Project Analysis

Aka the planning stage.

Before even starting to collect any reference materials, the first thing you might want to do is to look into the concept art itself and start thinking about what elements make the entire visual “complete”.

In other words: What’s in there?
Concept Breakdown
Assets Breakdown

By comparing the concept breakdown to my assets showcases, you can see it indicated me to know how many major assets I needed to make. It also allowed me to evaluate how much time roughly I need to spend on creating each asset.

Reference Gathering

As for collecting references, I personally like to collect as much as visual references I can at the beginning so that you won’t spend too much time doing sidetrack research later.

PureRef board I built for this project

For this project, the domain elements in this environment are the hero tree, some other foliage assets, and the stone masonries. Therefore, I prioritised collecting the visual references for those and put together a brief collage using PurRef.

At this stage, one thing I want to tell all beginner artists is that it is ok to start an investigation and look into other professional artists' portfolios, especially for those who are already working at the studios you like. As for most of the time, they are almost open resources online already! So don’t forget to take advantage of those and learn from them.

I personally had a great influence from the God of War series. And both Celtic and Norse mythology are two genres often borrowed for storytelling in games. Thus the art style of God of War immediately jumped into my head at the time, and I was lucky enough able to find these amazing breakdowns from Aaron Contreras, by simply just type in “God of War” in the ArtStation Search box and going to the Artists section.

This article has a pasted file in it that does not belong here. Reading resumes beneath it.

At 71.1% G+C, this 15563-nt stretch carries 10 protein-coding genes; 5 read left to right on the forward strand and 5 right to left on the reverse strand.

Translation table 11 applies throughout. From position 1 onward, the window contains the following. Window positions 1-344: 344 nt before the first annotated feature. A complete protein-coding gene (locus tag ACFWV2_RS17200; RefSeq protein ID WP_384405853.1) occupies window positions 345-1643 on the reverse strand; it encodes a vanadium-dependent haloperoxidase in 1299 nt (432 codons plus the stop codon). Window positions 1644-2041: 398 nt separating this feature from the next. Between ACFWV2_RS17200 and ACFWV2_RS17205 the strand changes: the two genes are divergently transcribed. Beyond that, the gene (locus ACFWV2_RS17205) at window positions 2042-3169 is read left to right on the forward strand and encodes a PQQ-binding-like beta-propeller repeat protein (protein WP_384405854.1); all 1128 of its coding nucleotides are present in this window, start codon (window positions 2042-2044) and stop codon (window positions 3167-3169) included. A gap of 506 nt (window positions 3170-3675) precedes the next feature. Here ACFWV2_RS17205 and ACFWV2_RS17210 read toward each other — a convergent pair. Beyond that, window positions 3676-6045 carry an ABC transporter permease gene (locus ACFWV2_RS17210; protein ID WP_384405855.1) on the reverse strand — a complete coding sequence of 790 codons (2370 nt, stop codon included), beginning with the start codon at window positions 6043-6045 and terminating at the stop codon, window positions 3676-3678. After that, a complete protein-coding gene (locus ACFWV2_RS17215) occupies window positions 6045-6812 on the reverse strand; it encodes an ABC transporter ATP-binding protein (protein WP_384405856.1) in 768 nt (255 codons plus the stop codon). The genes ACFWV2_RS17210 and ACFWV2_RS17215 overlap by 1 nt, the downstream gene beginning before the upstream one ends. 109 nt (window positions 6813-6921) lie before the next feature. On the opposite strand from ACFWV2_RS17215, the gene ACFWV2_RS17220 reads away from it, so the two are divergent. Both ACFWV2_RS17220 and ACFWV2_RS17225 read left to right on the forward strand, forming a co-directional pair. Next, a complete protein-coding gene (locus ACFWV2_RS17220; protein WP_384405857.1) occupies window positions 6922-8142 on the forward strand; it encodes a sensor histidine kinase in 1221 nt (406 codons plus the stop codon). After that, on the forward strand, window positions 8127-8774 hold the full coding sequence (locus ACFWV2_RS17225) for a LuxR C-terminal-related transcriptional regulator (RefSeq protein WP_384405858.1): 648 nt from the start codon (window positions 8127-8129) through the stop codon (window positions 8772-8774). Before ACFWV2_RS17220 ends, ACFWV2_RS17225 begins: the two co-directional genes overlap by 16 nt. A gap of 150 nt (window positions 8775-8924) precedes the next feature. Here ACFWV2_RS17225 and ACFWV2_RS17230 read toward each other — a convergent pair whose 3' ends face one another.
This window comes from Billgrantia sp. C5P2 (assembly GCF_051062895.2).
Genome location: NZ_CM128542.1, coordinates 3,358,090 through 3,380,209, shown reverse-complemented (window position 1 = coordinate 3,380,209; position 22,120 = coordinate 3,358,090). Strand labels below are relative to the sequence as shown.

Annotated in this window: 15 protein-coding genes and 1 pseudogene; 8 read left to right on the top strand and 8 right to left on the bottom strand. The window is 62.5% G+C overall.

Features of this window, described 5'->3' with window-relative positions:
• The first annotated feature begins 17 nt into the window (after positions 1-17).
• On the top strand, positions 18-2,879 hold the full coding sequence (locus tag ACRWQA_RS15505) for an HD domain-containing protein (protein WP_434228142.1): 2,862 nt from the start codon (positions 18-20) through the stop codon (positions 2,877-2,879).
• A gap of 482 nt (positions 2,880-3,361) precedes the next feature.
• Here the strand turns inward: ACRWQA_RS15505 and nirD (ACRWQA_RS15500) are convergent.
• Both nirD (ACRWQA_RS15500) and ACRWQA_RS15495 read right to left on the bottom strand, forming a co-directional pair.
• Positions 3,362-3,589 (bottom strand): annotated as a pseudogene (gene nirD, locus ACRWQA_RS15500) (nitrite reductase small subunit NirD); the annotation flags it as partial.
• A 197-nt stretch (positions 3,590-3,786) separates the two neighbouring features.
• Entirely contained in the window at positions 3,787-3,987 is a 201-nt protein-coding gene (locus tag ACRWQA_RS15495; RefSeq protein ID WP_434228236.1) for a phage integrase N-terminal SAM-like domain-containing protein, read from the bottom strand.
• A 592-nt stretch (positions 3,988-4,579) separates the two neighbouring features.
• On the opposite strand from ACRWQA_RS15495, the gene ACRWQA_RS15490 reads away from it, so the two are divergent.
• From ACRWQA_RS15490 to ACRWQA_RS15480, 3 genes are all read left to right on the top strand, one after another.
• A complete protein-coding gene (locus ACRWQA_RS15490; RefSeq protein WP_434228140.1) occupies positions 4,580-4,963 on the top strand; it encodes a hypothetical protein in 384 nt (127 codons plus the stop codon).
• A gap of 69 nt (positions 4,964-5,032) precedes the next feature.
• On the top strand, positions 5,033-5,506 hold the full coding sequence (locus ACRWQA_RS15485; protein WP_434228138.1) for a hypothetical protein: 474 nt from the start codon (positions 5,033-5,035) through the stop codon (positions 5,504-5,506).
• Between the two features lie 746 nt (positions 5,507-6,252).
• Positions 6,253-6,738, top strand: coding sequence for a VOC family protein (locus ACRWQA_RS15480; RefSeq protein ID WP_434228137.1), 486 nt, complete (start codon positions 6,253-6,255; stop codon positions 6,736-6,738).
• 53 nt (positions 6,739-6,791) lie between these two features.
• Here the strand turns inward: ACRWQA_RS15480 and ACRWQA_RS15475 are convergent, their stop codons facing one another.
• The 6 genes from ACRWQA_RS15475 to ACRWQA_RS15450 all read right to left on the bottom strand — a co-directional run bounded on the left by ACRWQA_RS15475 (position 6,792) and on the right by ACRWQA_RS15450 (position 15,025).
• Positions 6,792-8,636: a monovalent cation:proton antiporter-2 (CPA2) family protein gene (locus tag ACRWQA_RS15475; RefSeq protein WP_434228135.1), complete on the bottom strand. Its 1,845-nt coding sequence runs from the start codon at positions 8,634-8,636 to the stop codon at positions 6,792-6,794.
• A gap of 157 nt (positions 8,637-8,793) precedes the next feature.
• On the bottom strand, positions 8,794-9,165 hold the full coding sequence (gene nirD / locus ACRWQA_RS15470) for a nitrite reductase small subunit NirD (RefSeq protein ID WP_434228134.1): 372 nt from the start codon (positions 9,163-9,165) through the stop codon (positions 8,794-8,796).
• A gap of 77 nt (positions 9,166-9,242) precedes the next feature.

Game environment art reference from Aaron Contreras's ArtStation page

This not only can help to develop the look of your environment project but also can give you a clue on the standards and skill level you might want to reach when comes to “breaking into the industry”.

Blocking & Project Setup

Assets Blocking

When it comes to blocking geometries for a project you need to finish within a short time frame. You might want to make this step solid and finish it as quickly as possible.

To ensure yourself able to block the camera correctly using “old fashion” approaches like camera perspective matching is an important fundamental skill indeed. But for this project, I “cheated” it a little bit, just to make sure I can get the most accurate camera perspective and lens information as fast as possible by using this cool Blender Plugin called fSpy. It is a free open-source plugin that allows you to import still images into it and generates camera data that you can use to import back into Maya or Blender for camera matching.

Camera matching workflow: from fSpy to Maya

After this step, it’s finished. It is time to open a new Unreal Engine Project!

Project Setup

One trick that can save you a lot of time and prevent you get stuck in the chaos of looking for things is “folder organisation”.

I usually like to categorise my project files into 3 major categories: UE Project folder, Assets Folder, and Portfolio folder.